Q: Got it. So please share your vision on the current state of the industry, and on the applications you mentioned earlier.
Currently we are seeing the penetration of blockchain into a number of industries, following its previous penetration into the financial industry. To serve this goal, many projects and protocols have been and are currently being created. Among them exist two distinct approaches:
⦁ One Chain, one application. By nature, these applications are easier to implement. Being mostly isolated, they have a shorter list of security and privacy requirements, which makes the integration and implementation process easier. However, this approach goes mostly in the opposite direction from the key ideology behind blockchain technology — decentralization.
⦁ Applications as part of a large chain. Interoperability is a key advantage of this approach. It requires sophisticated security and privacy settings, but that is the big vision for blockchain adoption by industries. It features decentralized applications,and tamper-proof smart contracts that rely on the computation power of the whole network, distributed among millions of users and various applications that “talk” to each other,through multiple blockchain protocols.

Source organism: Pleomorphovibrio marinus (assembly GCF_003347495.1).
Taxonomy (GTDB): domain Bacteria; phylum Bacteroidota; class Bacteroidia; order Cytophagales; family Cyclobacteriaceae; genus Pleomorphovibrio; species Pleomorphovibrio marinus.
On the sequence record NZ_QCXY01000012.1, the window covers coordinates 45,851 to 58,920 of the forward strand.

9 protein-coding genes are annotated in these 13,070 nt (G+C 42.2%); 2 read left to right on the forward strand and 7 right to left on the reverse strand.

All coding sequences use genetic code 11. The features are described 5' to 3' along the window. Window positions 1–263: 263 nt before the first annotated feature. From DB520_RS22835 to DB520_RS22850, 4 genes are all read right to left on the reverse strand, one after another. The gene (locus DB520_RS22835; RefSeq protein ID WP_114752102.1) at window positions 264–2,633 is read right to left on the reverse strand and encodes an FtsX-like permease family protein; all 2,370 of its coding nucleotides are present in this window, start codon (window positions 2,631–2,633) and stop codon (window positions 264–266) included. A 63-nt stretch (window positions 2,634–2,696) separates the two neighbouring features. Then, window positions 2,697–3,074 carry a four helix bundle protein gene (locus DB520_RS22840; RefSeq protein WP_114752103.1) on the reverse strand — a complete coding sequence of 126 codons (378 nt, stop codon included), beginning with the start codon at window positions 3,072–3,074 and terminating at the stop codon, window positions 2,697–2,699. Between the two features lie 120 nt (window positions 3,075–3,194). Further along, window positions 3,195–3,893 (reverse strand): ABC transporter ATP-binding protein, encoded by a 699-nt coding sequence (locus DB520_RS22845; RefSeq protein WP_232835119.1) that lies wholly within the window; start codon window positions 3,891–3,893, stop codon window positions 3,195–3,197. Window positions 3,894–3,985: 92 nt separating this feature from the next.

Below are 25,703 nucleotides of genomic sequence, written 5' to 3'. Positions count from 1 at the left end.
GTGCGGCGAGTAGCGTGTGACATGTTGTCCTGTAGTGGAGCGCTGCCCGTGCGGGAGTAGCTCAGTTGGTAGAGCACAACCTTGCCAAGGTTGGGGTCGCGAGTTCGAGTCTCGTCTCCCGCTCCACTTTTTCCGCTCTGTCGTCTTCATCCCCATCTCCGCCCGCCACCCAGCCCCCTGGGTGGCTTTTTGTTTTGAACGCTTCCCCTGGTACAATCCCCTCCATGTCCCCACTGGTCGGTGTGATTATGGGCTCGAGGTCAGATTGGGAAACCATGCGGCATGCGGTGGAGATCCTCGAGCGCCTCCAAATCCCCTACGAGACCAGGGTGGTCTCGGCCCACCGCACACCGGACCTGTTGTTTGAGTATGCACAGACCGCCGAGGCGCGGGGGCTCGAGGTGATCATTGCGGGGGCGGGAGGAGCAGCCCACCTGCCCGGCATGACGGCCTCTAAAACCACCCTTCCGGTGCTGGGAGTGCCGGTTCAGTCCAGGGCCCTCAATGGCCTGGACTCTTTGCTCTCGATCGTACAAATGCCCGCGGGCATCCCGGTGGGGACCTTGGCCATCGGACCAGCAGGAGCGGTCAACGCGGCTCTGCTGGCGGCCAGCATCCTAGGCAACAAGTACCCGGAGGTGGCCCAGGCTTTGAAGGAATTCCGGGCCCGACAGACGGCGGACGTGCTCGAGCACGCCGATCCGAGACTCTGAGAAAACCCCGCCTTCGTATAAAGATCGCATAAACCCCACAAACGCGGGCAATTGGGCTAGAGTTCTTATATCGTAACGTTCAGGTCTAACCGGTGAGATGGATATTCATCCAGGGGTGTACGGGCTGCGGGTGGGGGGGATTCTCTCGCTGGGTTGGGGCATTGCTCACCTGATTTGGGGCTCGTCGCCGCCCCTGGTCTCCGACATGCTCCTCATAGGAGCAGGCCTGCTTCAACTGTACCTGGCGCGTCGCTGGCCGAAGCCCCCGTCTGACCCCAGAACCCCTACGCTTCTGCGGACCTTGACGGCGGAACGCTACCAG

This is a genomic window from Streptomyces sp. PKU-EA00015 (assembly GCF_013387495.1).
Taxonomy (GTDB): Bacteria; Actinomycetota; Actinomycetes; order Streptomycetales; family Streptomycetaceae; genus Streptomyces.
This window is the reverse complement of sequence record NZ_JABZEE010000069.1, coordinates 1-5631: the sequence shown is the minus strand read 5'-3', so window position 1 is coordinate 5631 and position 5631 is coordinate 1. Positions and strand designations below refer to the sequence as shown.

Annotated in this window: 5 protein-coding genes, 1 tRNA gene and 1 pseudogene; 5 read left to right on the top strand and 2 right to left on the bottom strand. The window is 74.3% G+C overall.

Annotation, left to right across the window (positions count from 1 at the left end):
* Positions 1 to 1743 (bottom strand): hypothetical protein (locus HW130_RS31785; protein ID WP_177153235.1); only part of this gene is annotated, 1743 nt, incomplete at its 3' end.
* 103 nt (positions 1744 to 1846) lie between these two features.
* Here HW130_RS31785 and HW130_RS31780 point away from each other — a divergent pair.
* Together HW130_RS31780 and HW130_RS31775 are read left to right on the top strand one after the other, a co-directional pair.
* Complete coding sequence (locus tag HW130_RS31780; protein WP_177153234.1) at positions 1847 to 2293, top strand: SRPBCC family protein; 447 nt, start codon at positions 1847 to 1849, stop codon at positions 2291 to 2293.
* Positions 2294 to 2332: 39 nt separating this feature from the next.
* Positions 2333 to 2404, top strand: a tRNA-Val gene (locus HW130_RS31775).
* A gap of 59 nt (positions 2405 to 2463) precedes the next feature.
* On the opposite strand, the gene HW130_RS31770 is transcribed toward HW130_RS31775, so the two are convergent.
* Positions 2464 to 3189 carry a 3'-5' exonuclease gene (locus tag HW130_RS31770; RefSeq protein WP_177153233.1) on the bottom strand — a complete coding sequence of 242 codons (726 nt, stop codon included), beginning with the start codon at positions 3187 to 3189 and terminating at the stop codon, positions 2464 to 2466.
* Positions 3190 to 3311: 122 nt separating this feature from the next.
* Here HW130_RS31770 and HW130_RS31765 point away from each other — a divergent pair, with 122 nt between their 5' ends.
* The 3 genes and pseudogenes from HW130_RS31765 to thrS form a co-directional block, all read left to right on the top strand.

But let’s leave the blockchain industry for a moment and get back to transactions between businesses, by reviewing the process of purchasing a service or product. Domestic and cross-border transactions consist of four main elements:
Terms confirmation by the counterparties, payment, product or service provision, and dispute resolution if a transaction fails.
The terms of a collaboration are confirmed by the parties and written into a contract, which is then signed either on paper or electronically. This is followed by payment and provision. Which happens first depends on the particular industry and the type of agreement, but the important thing is that the provision process is also reflected in various documents (shipping documents, service delivery proofs, confirmation from authorities about a change of asset ownership, cargo location updates, etc.).
Either before or after shipment, a payment is transfer redusing some intermediary institution (e.g. bank). This creates a situation where, if one of the parties is not happy with the outcome, he or she can simply pick up the phone and stop the payment, even when the service or product has already been provided. When that happens and the parties are not in agreement a dispute arises.